LEANING INTO THE WIND: ANDY GOLDSWORTH (PG) 2017 UK 93mins, directed by Thomas Riedelsheimer, with Andy Goldsworthy, Holly Goldsworthy
Near where I grew up in Northern Queensland (I know, boring, boring but one second) there had been an enormous military training camp, soldiers numbering in the thousands I guess, during the Second World War, situated in easy reach of the rainforest, where the infantry could train to fight the Japanese in the jungles of New Guinea and Indonesia. The reason I knew about the training camp was because whenever we drove out to a place where everyone went swimming we drove past miles and miles of abandoned stone fire places, standing among trees, small ant hills, dry grass and many, many black basalt rocks, scattered about. These fireplaces, for open fires, were made from those same basalt rocks. They had chimneys to create a draw and were built, I guess, by men from the colder South. (My sister tells me the fireplaces have all gone; taken to be incorporated in houses; a turn of events much to be lamented.) The fireplaces would have provided a place to cook and, in the short but, at night at least, fairly cold winter, warmth to those in semi-permanent tents contiguous. The tents and the men long gone, all that remained were the stone fireplaces, incongruous, especially to those who had grown up in the area and had never actually seen such a stone fireplace in its usual place in a house.
These fireplaces were effectively a memorial, unexplained, unremarked, to those men who passed through and who never returned; a particularly apt memorial, given that they were built to provide a kind of homely warmth and sustenance before the horrors to come. To a child there was something of the fairy tale about dozens and dozens of lone fireplaces in the bush, a marker of something which had been but was gone. And certainly the training camp was a kind of frontier between normal life and war, an edge on which those men teetered for a time and were then launched forth into the unimaginable.
Andy Goldsworthy is likewise very interested in those frontiers, fences, edges, walls, borders of all kinds which pop up everywhere, in fields, forests, towns, cities, filled with possibility, with momentary or ephemeral potential. And of course, the moment you think of a fence, or wall or border you think of death. It’s inevitable. The natural world is simply a great big place where everything is, sooner or later, turning into something else, where today’s picturesque view is tomorrow’s compost, where a cemetery is the truest of folk art, monumental (in the sense of remembrance rather than enormity) and full of meaning, a final frontier which we must all ultimately confront. Where exactly is that edge, the place of change, of transformation?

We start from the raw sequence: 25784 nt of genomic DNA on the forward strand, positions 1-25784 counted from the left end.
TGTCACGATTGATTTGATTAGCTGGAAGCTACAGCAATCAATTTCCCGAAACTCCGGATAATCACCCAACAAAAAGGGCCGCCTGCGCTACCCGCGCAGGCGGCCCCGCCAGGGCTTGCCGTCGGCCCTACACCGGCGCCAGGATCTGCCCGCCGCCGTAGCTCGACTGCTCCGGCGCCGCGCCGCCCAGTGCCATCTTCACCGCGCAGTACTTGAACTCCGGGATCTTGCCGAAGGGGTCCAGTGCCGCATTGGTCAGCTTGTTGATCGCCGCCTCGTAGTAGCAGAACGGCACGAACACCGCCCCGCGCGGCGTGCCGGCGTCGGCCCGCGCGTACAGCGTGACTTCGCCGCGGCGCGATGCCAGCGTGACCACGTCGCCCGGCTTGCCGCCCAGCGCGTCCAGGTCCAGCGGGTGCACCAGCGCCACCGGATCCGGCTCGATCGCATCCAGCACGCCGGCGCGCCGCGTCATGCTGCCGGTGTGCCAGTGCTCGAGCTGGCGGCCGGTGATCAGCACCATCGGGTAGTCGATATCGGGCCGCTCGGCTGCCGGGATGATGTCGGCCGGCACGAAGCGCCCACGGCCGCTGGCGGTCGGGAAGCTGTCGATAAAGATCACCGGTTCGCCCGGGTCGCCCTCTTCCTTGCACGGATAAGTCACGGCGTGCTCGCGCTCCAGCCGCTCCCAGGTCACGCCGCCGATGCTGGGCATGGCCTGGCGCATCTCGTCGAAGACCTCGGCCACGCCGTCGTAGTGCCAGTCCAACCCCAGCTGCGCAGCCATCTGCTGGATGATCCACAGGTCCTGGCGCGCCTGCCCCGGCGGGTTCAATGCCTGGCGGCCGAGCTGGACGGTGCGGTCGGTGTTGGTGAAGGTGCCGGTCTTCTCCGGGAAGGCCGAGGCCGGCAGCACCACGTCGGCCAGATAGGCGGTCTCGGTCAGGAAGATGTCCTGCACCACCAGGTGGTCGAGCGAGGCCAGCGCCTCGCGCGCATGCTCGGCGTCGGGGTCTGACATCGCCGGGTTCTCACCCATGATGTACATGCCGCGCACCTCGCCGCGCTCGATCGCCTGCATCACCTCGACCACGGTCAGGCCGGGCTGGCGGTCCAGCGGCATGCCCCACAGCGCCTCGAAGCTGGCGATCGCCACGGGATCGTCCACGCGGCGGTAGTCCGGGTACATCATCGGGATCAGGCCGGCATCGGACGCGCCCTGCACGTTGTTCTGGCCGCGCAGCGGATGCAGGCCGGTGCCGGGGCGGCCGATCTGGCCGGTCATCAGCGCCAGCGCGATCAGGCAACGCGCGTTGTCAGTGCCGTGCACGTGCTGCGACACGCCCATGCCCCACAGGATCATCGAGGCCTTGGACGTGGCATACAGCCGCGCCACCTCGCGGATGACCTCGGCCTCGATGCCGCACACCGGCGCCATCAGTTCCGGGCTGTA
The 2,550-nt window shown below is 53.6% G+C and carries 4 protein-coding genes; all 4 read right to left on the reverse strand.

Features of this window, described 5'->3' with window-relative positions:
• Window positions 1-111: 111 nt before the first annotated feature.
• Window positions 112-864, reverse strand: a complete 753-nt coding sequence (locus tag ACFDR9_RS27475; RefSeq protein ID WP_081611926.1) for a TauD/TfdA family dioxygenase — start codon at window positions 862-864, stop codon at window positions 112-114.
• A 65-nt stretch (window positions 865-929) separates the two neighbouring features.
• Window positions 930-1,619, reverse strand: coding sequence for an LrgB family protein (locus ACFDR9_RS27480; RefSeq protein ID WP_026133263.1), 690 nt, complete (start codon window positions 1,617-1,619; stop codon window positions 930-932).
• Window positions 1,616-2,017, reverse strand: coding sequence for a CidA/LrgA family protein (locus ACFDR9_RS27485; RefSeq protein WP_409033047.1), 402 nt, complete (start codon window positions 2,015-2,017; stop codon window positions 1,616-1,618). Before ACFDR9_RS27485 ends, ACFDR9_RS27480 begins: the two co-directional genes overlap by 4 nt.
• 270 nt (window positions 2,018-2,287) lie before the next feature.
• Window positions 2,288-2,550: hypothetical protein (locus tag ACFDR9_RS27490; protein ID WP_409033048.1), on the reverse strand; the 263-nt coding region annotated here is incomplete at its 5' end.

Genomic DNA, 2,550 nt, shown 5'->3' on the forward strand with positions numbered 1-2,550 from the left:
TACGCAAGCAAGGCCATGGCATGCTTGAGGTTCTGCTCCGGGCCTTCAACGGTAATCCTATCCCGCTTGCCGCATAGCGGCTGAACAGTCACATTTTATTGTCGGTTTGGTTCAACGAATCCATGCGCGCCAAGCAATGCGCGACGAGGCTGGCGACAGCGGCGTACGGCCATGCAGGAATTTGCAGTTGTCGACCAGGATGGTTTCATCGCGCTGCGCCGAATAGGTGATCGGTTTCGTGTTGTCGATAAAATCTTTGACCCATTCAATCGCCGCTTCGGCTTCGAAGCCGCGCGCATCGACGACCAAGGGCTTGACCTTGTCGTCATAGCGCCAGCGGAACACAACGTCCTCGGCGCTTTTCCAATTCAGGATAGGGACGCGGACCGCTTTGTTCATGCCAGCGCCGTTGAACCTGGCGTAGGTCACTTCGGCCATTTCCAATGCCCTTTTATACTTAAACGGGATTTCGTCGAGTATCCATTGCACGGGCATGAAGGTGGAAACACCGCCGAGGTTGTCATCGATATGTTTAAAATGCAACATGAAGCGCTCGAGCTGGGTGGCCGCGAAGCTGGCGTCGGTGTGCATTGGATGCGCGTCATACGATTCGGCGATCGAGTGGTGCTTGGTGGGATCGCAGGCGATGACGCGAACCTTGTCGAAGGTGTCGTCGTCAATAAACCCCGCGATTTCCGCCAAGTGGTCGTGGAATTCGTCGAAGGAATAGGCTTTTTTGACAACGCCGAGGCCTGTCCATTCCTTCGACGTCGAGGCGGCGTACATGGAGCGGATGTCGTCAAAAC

By using whatever materials are available, by working with the constant sense of decomposition, of transience, Goldsworthy connects to a sort of simple, common, fairy tale art, folk art in the sense that we can all intuit the meaning without really having to actually explain or put our finger on its significance or purpose. A meandering stone wall is just that, which is fun, but it could be a giant dragon, or a border or marker or frontier.
Goldsworthy, in this film, spends time trying to get inside walls or borders or hedges, sometimes at considerable risk to his person. There’s a kind of magic in a wall, to paraphrase the poet. I guess he knows he can’t sense that magic from without. He has to get right inside. Either climbing along the skeletal, clutching branches of a high hedge, or by building, with notable labour, a long space or deep crevasse, within a stone wall, each stone cut in half and placed directly opposite its complement, a walkway for Orpheus perhaps, or somewhere which needs the composition of entirely new myth altogether.
The film shows Goldsworthy’s method, his melding of folk, fairy tale, science fiction, the simple joys of mud pie making, of play. His art is the opposite of the manufactured, the plastic, the industrial. He makes stone pods for aliens, mausoleums for trees, crypts of tree branches. How does he make something so profound from what seems to be just a boy climbing trees, messing about with diggers and stone cutting?
I like to think he would have found the fireplaces interesting. This film begins with his admiration of a clay floor in a house in Brazil, a house for poor people, as one of the inhabitants remarks. In front of the fireplaces, inside the tents would have been an ant-bed floor, made by pulverising and re-constituting the ant-hills that were everywhere about, which made a very durable, almost polished floor. The ant-bed floors are likewise long gone. Just as the body shapes that Andy Goldsworthy creates by lying on the ground during rain or snow have all disappeared, having crossed that invisible barrier to who knows where.